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Europe's energy policy in the past 50 years has been one of its biggest failures, but the bloc's increased dependency on Russia is pressuring member states to adopt a common strategy, the EU's ambassador to Washington, John Bruton, has said.
The EU only acts when faced with a crisis, is less results-oriented than the US and has trouble selling itself as the world's only "multinational democracy," Mr Bruton said on Wednesday (27 May).
The former Irish prime minister was speaking at a policy debate about Europe's role in the world, organised by the European People's Party, an umbrella party for the centre-right, currently holding the majority of European governments and key positions in EU institutions.
Mr Bruton also used to be the vice-chairman of the EPP before he became the European Commission's envoy to Washington, in 2004.
"Energy policy is one of the big failures of the European Union in the last fifty years, particularly bearing in mind that we started out as a coal and steel community. But our growing dependence on Russia is going to increase the pressure for a common energy policy, to improve the internal grids and have shared arrangements within the European Union," Mr. Bruton said.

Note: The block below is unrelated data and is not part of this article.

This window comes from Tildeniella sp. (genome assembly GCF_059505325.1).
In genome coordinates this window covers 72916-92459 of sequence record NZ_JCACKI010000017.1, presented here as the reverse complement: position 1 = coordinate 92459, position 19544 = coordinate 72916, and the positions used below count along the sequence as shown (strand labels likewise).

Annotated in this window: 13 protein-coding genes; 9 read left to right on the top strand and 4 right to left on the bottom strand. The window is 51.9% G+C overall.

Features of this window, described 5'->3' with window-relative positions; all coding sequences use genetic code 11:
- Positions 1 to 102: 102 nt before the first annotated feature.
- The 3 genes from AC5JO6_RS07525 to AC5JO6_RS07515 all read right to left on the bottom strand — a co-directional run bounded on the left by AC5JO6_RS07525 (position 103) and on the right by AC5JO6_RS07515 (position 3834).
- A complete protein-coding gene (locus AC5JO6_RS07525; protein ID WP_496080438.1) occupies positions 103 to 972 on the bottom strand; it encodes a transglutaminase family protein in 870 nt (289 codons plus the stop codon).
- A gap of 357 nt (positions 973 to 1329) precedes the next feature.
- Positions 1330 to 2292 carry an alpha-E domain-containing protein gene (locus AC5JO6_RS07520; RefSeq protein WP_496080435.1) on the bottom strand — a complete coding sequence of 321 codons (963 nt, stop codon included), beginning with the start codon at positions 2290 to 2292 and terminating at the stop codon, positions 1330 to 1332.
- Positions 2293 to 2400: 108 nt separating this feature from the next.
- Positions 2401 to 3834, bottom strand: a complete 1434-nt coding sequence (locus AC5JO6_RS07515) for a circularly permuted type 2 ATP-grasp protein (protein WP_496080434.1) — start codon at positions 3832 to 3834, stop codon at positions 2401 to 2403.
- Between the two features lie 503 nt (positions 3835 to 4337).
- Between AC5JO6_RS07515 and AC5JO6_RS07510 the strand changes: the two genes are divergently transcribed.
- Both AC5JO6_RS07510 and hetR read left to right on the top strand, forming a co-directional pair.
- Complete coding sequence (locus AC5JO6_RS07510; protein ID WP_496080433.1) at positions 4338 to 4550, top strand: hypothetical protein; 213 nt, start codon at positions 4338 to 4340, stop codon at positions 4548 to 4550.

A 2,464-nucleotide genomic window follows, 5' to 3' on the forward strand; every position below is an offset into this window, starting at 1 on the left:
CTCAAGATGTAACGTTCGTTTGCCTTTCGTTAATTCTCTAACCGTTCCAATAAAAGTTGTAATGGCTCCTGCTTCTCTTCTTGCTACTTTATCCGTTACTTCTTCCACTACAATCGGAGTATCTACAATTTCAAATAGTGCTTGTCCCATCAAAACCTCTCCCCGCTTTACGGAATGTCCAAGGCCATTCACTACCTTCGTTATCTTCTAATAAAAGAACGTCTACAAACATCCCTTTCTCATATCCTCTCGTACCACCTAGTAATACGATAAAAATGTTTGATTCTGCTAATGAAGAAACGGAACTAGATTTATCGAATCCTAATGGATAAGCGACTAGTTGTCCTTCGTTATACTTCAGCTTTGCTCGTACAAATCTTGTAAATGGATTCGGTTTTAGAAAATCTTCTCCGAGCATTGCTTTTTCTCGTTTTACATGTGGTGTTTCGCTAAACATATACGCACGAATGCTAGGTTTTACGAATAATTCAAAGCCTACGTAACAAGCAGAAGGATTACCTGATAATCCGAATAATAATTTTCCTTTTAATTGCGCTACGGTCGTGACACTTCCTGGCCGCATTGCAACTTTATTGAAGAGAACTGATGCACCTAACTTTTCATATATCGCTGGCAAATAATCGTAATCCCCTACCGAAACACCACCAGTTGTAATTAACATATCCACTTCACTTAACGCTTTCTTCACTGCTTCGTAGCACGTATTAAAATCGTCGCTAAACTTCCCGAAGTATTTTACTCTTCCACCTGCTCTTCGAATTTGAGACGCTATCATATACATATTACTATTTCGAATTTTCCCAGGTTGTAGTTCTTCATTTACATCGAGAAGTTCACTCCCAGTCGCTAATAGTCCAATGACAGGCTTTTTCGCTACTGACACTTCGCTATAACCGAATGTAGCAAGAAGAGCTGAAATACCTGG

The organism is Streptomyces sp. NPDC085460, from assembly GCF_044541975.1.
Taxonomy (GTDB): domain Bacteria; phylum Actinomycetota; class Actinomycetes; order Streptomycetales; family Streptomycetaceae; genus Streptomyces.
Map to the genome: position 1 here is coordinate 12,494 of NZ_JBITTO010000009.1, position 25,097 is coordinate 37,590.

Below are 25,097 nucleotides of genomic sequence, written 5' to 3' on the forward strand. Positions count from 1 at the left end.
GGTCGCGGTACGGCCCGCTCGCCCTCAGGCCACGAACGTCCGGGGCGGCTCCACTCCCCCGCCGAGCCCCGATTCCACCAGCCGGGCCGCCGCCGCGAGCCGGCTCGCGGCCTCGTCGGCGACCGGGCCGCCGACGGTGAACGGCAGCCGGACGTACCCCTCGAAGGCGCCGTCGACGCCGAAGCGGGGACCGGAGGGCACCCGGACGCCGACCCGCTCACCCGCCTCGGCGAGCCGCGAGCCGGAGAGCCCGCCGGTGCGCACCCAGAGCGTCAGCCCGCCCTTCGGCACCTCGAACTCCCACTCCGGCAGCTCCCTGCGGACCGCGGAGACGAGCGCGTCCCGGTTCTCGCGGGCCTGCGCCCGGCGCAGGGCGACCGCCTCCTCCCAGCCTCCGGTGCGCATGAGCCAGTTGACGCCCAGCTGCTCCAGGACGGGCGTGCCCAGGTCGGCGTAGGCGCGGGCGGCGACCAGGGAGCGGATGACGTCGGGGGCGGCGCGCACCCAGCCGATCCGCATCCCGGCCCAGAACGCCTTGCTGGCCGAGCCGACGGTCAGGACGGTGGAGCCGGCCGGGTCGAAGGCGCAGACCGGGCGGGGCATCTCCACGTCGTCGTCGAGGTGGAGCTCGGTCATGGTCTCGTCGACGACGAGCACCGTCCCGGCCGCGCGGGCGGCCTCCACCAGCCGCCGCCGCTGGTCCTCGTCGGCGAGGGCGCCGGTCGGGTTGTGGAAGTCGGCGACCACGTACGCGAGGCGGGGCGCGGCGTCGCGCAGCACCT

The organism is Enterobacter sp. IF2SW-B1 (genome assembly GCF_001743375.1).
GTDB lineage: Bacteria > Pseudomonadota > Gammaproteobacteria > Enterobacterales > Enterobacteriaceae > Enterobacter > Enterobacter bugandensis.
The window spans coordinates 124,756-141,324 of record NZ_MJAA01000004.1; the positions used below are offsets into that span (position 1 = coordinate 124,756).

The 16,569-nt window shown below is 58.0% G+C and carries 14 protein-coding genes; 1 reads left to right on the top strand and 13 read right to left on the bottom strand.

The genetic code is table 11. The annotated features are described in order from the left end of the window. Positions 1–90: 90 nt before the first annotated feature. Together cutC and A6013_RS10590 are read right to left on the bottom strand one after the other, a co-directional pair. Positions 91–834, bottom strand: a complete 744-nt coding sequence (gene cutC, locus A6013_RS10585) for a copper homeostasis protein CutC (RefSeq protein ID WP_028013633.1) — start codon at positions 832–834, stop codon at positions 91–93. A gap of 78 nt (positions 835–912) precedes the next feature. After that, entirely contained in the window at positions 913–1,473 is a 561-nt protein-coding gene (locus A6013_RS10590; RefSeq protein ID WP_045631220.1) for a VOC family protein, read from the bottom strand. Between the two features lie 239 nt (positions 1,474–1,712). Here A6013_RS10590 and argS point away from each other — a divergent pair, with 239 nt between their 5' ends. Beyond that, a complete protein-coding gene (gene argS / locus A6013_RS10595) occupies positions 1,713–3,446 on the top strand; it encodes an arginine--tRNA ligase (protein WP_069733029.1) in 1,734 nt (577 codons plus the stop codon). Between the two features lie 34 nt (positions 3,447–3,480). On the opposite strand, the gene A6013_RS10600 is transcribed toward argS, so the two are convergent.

The EU executive has been instrumental in developing a common energy policy in the past three years. The policy move gained political momentum after January 2006 when Russia first cut off gas supplies to Ukraine, affecting EU consumers.
Mr Bruton praised the "solidarity" shown by member states in this year's disruption, and said the "political ingredients" were now in place for the energy policy.
His remarks were echoed by Nato's head of the policy planning division, Jamie Shea, who said that it was "not good for Europe to have a situation in the middle of the winter where the eastern half is freezing at minus 25 degrees, while the western half is sunbathing at 25 degrees plus," especially since it was just a matter of linking up the grid and reversing flows in pipelines.
Meanwhile, Russian gas giant Gazprom (GAZP.RTS) threatened a repeat of the supply cuts in the coming winter due to Ukraine's alleged inability to pay for the gas it receives and urged the EU to get involved in finding a solution to the bilateral dispute.
While willing to invest in the modernisation of Ukraine's infrastructure, the EU has shown little interest in paying for the non-transparent gas deals between Kiev, Moscow and murky middlemen.
The explicit reference to energy resources as a foreign policy tool in Russia's latest security strategy—presented two weeks ago—was worrisome, but EU must still engage with its big neighbour, Elmar Brok, a senior MEP, said at the same debate.
He stressed that if adopted, the Lisbon Treaty would further enhance the EU's common energy policy and could alleviate some of the fears eastern European members have towards Russia.
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